There are other issues, however, that ought to be regarded as design flaws, or as signs of laziness. There are, for instance, only 9 levels, and while you get a 1-up for ever level you complete, your lives max out at 9, effectively preventing the need for a second digit to be added in either case. The game over sequence is also utterly mind numbing, as you sit and watch the entire screen change from black to red, one row of pixels at a time. I'm sure it's supposed to graphically represent a nuclear meltdown taking place, and is being shown slowly for dramatic effect, but it just ends up being noisy and boring. Beating all 9 stages, on the other hand, simply presents you with a painfully unsatisfying "All Clear" message, while you write down your high score.
Speaking of the high score, the points system in this game could either be regarded as brilliant or sloppy, depending on how you look at it. Scoring in this game is based exclusively on how many particles you catch. One point per particle. That's it, absolutely no extra points to be found... anywhere... at all... ever! Narratively speaking, this makes sense, as a simulation of a nuclear emergency is not likely to contain bonus points, but it also means that you're not actually rewarded for doing a particularly good job. In fact, the better you do at this game, the lower your final score is going to be. Thus, the real challenge of the game becomes one of beating the game with the lowest score possible.
The manual also makes a passing mention that if you take a picture of your "all clear" message, you can send it in and receive "due recognition." Details on how to do this, where to send the picture, or what you'll get are a bit sketchy. Incidentally, Spectravision still operates to this day (under the name Logic3) so I wonder if the offer is still valid.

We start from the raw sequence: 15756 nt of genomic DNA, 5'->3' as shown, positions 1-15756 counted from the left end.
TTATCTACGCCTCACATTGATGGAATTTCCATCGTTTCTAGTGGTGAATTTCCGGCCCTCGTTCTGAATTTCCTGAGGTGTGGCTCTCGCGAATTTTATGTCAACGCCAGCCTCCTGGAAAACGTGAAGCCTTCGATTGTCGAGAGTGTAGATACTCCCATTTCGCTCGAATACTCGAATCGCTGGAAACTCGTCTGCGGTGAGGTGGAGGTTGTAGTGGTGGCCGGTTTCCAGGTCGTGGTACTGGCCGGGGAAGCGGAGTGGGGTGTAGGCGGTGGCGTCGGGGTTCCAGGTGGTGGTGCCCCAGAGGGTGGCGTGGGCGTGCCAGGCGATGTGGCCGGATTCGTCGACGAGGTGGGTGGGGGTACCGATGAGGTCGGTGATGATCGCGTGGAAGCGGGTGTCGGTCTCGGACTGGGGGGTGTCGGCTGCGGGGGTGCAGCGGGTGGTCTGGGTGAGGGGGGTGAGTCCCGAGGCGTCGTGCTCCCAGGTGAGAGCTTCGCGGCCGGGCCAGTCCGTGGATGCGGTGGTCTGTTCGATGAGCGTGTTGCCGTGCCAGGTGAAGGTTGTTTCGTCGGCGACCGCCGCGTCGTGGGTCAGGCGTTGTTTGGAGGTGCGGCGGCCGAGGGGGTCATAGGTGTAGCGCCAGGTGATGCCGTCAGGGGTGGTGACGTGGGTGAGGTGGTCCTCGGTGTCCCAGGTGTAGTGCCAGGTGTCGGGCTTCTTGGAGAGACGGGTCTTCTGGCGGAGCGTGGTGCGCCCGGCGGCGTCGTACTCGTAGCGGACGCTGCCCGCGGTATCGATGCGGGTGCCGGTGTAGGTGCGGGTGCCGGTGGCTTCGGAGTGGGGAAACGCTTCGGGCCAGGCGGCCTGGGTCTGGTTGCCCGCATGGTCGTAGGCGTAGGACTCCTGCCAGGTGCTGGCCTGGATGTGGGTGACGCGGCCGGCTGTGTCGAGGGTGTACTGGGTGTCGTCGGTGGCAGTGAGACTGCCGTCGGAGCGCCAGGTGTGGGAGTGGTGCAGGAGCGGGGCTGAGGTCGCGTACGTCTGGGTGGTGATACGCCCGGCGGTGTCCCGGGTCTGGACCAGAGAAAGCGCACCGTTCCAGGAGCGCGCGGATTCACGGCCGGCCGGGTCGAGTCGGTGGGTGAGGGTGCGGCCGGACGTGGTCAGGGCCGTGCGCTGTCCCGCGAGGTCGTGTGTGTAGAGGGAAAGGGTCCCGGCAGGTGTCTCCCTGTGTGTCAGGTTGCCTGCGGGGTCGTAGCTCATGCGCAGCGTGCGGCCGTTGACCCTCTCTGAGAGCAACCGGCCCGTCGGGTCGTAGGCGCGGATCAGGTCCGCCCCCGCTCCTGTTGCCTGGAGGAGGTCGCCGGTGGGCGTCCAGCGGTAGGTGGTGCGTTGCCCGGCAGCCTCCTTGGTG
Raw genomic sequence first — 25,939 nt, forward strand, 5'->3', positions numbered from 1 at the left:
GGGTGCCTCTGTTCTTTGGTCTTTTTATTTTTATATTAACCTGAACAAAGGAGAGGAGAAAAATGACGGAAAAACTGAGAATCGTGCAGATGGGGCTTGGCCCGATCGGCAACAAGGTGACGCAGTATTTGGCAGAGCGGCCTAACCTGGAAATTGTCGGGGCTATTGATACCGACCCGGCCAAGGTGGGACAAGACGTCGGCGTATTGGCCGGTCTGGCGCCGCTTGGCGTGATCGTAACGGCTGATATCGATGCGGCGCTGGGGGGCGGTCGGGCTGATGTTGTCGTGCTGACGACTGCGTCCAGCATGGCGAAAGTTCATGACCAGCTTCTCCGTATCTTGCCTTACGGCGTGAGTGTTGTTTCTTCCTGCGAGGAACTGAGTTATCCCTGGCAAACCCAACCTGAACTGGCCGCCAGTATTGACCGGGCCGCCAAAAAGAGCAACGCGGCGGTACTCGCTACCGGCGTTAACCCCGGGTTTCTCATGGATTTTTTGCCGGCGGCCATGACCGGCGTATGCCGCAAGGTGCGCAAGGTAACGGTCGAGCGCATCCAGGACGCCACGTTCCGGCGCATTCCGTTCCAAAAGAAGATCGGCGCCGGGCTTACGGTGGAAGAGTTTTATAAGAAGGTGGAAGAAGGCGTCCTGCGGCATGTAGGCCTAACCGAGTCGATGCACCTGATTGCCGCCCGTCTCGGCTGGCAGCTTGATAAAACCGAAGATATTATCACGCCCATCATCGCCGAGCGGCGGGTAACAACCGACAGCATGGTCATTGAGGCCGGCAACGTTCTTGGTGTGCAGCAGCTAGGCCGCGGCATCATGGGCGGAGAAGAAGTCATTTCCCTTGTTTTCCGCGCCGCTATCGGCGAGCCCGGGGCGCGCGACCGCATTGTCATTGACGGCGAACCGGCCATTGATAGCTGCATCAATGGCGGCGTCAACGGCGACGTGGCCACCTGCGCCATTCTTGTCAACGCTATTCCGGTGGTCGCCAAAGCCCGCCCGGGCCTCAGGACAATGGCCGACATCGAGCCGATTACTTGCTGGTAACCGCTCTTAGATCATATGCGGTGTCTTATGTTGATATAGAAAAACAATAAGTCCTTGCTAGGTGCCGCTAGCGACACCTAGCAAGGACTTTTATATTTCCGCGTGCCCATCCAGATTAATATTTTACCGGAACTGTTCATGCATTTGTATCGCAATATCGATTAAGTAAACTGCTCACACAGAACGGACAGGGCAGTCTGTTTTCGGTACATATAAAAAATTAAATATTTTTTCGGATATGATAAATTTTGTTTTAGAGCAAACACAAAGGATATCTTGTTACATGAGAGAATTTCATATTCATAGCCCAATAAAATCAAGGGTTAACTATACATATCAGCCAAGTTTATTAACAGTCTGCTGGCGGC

The game also makes rather creative use of the 2600 hardware. The two difficulty switches are used to determine the speed of the robotic arm (although the faster setting is jerky and hard to control) and the number of lives you start out with, and setting the color switch to black and white will actually pause the game, which isn't much nowadays, but on the 1982, the ability to put an Atari game on pause was very forward thinking. There are 4 variations. A normal more, two hard modes, one of which starts off on level 1, the other on level 5 (for score lowering purposes) and an easy mode, which is essentially normal mode, except the game loops on level 4 instead of progressing.
Hardly the kind of game one would call ahead of it's time, China Syndrome is a clever, strange, sometimes frustrating, and surprisingly fun little game from the 2600 library, and one that deserves a little more recognition than it gets. Given the game's lack of success, finding copies can be a bit tricky, but at the same time, it isn't really a collector's item, so if you do find it somewhere, the price should be at least halfway reasonable.
Well, that's all fine and dandy, but what the damn hell is a China Syndrome anyway?
I don't know a lot about nuclear physics, but it's my understanding (with a great deal of help from Wikipedia) that the China Syndrome is a kind of "worst-case scenario" of what could happen in the wake of a nuclear meltdown. It basically involves radioactive material melting through the floor of the building and sinking into the earth below, causing no shortage of environmental harm. The term itself comes from an offhand remark about how the radioactive material might melt clear through the Earth's core and pop out the other side somewhere in China. This, so I'm told, is physically impossible, but the term stuck.
The phrase was then brought into pop culture through a 1979 movie of the same name, which had something to do with a nuclear plant covering up the fact that the facility was not quite up to code. It's a common misconception that the Atari game is loosely based on the film, but aside from the title and subject matter, the two are actually completely unrelated.